Dennis Kelly

The corn and soybean markets continue to push lower. The overall economy has had a big influence in the commodity markets. The fundamental news isn’t bullish either. The reversal from a year ago has been amazing; just as the overall market went high last year, the exact opposite is true this year. There is some concern that the supply of grain is growing and there is no concern about grain supplies.

July corn is down 15 cents in the last two weeks and has traded to $3.68. December corn has lost 14 cents and is at $3.91. Speculation on the acreage intention report will continue throughout the month and export demand is much lower than expected.

Farmer selling has been slow which is helping the basis. Basis levels at the river narrowed another 3 to 6 cents in the last two weeks. Nearby basis in southern Minnesota has widened five cents.

The July corn chart has a gap in the $4.20 to $4.30 range which could be a spot that corn could rally to. A gap in the December corn chart at $4.50 leaves some hope for a rally on new crop. It could be difficult to get a rally until the economy begins to stabilize.

Soybeans have been hit hard in the last two weeks with March soybeans down 81 cents, trading at $8.74. July soybeans are at $8.75 which is down 87 cents in the same time period. New-crop soybeans are down 65 cents, trading around $8.27. The speculation of increasing soybeans acres is also weighing on the market. The ending inventory of soybeans could grow from about 200 million bushels to 380 million bushels.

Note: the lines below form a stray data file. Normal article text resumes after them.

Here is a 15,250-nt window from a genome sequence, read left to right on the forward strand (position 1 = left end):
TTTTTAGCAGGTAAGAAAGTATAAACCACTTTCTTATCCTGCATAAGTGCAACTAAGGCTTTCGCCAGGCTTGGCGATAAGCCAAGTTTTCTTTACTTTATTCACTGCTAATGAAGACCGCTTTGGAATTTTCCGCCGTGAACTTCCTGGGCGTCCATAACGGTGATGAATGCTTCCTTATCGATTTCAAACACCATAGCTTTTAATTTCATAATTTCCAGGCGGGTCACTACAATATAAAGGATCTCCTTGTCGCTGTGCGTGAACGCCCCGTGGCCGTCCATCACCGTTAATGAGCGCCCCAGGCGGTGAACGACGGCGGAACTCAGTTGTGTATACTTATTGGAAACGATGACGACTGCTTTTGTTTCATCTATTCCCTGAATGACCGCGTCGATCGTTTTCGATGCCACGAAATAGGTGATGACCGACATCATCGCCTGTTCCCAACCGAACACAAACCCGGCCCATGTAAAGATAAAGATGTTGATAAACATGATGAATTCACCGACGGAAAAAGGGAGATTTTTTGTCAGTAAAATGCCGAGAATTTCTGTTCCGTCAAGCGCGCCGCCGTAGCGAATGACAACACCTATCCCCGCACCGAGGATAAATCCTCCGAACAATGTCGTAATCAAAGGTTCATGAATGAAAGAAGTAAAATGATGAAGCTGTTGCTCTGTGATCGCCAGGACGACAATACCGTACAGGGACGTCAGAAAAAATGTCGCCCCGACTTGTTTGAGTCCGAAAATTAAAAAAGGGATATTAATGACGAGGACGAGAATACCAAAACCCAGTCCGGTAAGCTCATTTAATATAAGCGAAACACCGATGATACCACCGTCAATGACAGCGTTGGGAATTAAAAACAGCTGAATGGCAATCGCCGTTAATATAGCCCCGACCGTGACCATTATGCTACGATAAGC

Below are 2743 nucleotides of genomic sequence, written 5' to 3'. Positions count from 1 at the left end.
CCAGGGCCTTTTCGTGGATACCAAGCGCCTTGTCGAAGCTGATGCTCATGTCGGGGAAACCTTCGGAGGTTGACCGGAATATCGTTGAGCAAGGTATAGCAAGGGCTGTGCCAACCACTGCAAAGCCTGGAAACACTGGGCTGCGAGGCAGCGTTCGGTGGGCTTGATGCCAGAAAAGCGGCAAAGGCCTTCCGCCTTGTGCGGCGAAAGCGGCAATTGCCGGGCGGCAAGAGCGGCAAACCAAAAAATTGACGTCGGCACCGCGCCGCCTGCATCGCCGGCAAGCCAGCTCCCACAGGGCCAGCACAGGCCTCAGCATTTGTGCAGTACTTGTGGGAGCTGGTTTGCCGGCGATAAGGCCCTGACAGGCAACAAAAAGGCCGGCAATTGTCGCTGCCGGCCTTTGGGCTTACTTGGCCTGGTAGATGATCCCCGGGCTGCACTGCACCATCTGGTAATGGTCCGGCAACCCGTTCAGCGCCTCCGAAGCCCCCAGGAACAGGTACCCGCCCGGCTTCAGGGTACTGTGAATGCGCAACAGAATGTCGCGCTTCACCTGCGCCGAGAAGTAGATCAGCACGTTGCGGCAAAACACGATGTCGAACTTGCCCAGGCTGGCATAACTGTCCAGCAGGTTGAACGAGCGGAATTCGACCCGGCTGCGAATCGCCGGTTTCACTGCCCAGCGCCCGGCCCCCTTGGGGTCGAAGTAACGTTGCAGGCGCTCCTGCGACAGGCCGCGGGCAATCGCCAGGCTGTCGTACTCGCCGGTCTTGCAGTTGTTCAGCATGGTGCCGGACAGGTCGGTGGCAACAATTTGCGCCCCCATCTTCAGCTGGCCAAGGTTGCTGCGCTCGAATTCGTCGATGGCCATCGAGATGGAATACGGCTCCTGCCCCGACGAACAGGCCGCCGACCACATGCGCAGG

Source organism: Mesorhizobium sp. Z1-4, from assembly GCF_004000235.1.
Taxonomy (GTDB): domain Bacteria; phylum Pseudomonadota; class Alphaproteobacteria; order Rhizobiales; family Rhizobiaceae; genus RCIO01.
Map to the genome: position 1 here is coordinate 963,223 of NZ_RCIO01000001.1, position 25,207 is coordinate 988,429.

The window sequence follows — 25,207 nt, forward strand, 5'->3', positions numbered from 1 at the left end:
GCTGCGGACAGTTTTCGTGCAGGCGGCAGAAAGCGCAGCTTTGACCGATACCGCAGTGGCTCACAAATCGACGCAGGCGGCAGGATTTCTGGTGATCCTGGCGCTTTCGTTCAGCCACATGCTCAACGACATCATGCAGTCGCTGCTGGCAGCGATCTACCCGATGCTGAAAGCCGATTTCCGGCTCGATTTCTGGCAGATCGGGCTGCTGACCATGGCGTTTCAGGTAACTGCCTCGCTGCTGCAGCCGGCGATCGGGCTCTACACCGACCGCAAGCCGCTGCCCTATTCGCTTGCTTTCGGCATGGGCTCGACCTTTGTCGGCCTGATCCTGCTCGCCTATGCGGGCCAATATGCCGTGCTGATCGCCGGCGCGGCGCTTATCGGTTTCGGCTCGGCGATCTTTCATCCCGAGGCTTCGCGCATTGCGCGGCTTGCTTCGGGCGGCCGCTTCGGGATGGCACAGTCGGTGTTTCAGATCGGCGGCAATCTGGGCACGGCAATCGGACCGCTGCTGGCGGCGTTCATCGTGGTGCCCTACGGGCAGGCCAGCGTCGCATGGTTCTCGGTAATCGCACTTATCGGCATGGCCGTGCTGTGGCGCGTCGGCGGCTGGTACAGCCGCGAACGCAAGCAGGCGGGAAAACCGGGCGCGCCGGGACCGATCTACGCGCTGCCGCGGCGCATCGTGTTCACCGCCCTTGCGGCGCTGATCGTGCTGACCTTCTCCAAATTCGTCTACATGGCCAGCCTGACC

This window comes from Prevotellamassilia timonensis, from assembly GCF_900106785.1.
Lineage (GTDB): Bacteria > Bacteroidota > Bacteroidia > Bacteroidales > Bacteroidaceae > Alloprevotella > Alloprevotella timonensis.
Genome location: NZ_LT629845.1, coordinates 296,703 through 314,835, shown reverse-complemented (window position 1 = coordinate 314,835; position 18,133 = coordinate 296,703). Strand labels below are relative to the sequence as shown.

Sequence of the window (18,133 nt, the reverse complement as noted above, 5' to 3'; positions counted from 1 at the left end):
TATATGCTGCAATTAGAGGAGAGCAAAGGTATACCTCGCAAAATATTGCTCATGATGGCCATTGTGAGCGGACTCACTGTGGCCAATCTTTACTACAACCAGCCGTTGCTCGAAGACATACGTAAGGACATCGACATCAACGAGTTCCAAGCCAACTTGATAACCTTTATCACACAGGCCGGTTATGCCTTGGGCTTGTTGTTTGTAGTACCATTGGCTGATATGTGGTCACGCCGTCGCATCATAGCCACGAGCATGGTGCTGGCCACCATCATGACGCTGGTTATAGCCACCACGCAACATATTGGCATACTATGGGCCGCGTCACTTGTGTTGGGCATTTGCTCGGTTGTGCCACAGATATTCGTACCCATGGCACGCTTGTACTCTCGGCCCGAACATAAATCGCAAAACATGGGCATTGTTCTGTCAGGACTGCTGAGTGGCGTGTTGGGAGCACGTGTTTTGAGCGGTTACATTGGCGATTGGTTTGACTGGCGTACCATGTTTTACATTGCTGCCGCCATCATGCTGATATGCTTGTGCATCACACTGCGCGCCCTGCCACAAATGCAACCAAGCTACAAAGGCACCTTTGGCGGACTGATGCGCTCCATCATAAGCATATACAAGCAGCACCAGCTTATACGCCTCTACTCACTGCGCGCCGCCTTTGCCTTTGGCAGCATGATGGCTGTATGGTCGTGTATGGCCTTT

The demand for soybeans is ahead of projections because of China purchasing U.S. soybeans. The South American soybean crop will begin to move on to the market and purchasing soybeans will switch to South America.

The soybean basis at the river and in southern Minnesota is making improvement. The demand for soybeans and weakness in the futures market is moving the basis narrower. The futures market is weaker but the basis is moving narrower.

Basis is critical to marketing grain. There is a lot of grain sold on future fixed contracts and the narrower basis is helping these contracts look better each day. If you have unpriced grain and are waiting for a rally, a narrow basis will help also.

This is completely opposite of 2008 and basis fixed contracts have not been used a lot the last several years. A 10- to 15-cent improvement in corn basis and 25- to 30-cent improvement in soybean basis is adding profit to an already profitable year in 2008.

I get the question “how much should I do?” My standard answer is “some.” Reward the market no matter if it is futures moving or this year with the basis moving. Making big sales and just a few of them puts more pressure on as it does not allow any recovery from mistakes.

“Some” will allow you to recover from early sales at lower prices or wider basis levels. It is important to be a student of what is going on with the market in your area.

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Grain Angles is written by Dennis Kelly of LeCenter, Minn.

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